If you’re a writer who hasn’t thought through how to order verbs and nouns in speech tags at all, it’s a good idea to give the subject some consideration when you self-edit your manuscript and adopt a well-thought-out and consistent approach that suits your style and the kind of novel you’re writing. You might want to check on what approach authors who influence you take, too. Whatever style you decide to use, remember to align your thought tags – the tags you use with inner monologue, if you use them – so they follow the same pattern as the speech-tag one. For example, if you opt to give the name or pronoun first in all cases, you should write thought tags like the one in the passage that follows:
Jez took out his smartphone and looked at photos of Tinkerbell’s crib on Paris Hilton’s Twitter feed. That mutt got a better home than I got, he thought.
Let’s now look at the topic of the positioning of speech tags, which Tess Gerritsen talks about, saying she sometimes likes to put the tag before a line of dialogue to change the rhythm. Here are the three options, starting with tag first:
Reginald said, ‘And if Paris Hilton don’t pay no ransom-demand money, we gonna mail her a paw?’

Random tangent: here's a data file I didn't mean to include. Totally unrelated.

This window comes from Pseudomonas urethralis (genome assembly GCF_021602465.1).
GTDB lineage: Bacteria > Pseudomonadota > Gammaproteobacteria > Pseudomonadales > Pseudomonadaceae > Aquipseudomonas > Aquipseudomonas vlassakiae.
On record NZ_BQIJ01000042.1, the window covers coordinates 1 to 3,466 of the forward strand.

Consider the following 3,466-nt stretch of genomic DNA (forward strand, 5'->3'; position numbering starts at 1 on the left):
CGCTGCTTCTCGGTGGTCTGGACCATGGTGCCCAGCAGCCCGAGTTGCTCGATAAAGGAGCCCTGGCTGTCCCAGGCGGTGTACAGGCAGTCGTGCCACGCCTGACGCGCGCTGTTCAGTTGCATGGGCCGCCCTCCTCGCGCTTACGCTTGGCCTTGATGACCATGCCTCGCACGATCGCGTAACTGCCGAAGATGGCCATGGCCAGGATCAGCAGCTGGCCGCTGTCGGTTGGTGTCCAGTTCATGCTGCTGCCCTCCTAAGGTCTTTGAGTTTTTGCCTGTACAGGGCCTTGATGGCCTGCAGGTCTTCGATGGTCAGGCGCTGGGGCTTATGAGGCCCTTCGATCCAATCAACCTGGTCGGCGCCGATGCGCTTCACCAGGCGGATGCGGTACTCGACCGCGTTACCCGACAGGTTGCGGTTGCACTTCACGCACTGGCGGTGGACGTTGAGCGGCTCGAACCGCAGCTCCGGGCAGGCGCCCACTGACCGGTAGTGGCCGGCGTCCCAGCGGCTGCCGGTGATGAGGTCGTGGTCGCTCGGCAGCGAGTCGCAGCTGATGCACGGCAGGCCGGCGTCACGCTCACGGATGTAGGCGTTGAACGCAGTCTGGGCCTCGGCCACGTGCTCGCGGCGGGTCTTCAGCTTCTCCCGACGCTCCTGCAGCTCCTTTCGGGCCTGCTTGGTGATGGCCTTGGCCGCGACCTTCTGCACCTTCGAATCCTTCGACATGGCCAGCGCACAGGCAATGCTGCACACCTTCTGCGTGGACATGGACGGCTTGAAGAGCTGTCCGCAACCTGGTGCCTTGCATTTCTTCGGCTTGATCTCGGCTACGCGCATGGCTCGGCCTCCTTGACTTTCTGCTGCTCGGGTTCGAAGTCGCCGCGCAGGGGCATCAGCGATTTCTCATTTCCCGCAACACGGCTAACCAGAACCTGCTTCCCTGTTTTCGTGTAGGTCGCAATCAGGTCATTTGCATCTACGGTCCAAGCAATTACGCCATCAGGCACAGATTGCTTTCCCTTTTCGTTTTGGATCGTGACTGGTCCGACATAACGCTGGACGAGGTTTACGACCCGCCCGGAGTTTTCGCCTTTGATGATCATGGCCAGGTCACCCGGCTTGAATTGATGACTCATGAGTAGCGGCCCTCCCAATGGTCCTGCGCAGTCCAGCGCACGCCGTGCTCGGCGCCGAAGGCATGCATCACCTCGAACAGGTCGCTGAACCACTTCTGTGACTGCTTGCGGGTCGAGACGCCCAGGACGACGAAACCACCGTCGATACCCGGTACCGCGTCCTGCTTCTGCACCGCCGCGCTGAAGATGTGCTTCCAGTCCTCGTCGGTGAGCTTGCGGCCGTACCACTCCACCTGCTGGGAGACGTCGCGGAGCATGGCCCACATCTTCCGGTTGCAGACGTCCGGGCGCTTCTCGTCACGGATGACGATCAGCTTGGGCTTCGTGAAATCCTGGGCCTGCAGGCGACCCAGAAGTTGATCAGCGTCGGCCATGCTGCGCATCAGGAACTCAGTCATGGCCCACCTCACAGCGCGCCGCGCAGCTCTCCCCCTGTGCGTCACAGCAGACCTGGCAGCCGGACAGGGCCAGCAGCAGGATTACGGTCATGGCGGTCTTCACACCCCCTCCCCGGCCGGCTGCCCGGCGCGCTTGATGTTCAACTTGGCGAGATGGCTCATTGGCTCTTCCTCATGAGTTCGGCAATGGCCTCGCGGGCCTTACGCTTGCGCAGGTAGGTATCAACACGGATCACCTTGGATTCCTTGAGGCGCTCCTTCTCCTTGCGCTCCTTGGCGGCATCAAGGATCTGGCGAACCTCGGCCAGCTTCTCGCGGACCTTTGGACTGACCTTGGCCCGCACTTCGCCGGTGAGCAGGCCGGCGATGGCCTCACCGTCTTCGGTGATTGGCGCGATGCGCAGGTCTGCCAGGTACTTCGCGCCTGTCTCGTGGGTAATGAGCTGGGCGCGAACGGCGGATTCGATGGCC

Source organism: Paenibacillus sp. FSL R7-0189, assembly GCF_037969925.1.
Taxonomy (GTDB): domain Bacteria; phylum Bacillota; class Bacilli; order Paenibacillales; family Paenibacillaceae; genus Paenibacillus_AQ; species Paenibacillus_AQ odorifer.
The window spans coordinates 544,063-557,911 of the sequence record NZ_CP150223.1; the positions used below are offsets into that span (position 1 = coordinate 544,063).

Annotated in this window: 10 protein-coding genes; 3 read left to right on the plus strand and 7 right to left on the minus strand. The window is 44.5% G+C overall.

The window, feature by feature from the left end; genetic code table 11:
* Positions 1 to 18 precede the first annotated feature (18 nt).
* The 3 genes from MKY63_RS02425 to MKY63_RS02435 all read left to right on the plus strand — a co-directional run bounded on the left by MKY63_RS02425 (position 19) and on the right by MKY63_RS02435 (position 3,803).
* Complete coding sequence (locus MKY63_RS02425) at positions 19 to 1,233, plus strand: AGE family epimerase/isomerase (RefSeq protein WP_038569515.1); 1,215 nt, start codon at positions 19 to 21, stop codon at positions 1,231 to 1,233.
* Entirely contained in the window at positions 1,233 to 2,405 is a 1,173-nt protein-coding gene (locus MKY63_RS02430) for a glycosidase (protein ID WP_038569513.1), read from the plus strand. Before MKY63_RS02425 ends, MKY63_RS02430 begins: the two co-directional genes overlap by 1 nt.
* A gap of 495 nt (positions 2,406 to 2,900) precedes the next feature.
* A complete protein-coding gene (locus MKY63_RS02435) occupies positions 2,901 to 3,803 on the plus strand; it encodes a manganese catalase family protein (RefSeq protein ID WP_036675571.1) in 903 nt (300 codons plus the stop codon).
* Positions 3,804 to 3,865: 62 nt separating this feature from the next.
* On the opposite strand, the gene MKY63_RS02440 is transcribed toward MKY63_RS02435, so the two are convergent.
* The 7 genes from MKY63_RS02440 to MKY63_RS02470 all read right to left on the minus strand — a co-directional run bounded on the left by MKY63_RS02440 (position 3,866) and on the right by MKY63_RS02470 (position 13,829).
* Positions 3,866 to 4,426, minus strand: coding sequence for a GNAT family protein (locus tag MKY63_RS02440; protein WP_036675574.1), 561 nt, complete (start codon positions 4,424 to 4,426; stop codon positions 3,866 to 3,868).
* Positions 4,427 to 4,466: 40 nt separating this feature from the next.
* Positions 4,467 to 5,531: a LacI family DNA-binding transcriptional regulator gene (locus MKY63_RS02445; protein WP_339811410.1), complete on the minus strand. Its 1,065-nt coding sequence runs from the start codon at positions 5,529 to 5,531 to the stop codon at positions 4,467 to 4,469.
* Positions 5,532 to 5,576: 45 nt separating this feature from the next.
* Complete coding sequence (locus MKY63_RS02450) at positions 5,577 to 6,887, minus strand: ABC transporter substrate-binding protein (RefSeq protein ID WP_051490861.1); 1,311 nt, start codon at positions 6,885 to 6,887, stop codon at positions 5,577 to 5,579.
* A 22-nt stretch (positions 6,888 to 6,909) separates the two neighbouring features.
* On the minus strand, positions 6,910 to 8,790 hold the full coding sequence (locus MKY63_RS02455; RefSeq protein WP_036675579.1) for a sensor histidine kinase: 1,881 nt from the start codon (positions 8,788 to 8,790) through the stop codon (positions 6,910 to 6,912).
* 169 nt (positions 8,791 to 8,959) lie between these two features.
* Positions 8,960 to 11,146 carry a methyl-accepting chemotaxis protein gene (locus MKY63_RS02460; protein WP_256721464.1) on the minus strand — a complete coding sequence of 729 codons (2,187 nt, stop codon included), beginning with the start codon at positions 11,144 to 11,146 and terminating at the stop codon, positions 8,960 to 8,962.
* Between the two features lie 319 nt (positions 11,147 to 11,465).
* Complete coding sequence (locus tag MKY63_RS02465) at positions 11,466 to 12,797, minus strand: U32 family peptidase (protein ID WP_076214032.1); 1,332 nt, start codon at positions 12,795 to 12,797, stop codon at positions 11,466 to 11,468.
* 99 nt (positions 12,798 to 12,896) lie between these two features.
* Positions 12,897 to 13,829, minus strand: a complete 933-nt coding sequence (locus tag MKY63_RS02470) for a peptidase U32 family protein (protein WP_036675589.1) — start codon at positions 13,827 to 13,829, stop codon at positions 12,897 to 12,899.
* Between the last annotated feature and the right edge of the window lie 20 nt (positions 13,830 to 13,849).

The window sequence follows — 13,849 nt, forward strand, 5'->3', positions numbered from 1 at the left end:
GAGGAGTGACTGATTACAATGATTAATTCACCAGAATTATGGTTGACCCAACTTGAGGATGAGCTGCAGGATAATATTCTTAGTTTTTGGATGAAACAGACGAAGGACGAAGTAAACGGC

‘And if Paris Hilton don’t pay no ransom-demand money,’ Reginald said, ‘we gonna mail her a paw?’
‘And if Paris Hilton don’t pay no ransom-demand money, we gonna mail her a paw?’ Reginald said.
An advantage of the first style is it tells the reader who’s speaking straightaway. A disadvantage is that, since the speech tag comes before the line of dialogue, the tag isn’t as discreet as it could be, and it takes some of the limelight away from what the character says. The second style is interesting in that the speech tag acts as a brief interruption, creating a beat and thereby spotlighting what comes after it. The line of dialogue I’ve used in my examples has a punchy second clause, and by positioning the speech tag just before that clause, creating a pause, it’s given just a little bit more of a kick than it would otherwise have.